I had a rough spill a few days ago - entirely preventable. I had been admiring the huge, rough, romantic waves on the beach here in Provo and underestimated their force. I was ok getting in the water but was trapped in a huge wave getting out and essentially put in a spin cycle with some rocks. Again, I should have known better. Thankfully, I emerged with just a few scratches and bruises, but awoke two days later achey all over and tired all day. This phenomena reminded me of a time I once went down a flight of marble stairs on my butt, and I've heard similar complaints from friends and students, so I felt it merited some research.*
This is called delayed onset muscle soreness. It is a result of us instinctively and protectively contracting our muscles at the moment of injury and overall soreness (beyond localized injuries) is due to the toll this exertion takes on both our musculoskeletal and nervous systems and also on our brains and our bodies being flooded with stress hormones. Not only are a plethora of muscles recovering from this violent spasm, but the system also has to cope with redressing this chemical imbalance.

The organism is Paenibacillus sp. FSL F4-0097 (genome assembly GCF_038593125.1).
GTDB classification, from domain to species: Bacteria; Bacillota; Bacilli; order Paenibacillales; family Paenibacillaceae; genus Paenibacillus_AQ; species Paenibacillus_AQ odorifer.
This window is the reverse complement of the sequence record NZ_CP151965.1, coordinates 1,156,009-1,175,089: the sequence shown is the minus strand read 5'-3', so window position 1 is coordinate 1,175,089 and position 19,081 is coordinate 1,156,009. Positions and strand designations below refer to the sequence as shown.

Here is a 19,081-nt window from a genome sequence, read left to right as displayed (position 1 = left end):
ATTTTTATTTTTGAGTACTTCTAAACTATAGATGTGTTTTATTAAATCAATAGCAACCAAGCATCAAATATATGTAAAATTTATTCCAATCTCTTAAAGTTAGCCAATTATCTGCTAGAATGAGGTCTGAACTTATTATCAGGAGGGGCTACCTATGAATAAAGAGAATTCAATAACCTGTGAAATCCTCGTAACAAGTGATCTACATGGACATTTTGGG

This morning I felt tired, but I was ok teaching - probably being absorbed in other people's issues distracted me. But I was intending to do an afternoon Pilates session and found I could do little more than lie on the machine. My regular run was out of the question. I could have pushed myself to swim, but a night in felt more like what my body and nervous system needed. After a physical trauma, tuning in and relieving physical tension is paramount. Of course, it's ideal to be as active as possible, but if your body is extra achey, give it some TLC. Probably for many of you, this is a no brainer. But it's taken me some time to be this kind to my body and I feel extra justified in it knowing the science behind why. May it be of benefit to you as well.
*Waking the Tiger: Healing From Trauma. Levine, Peter. 1997.
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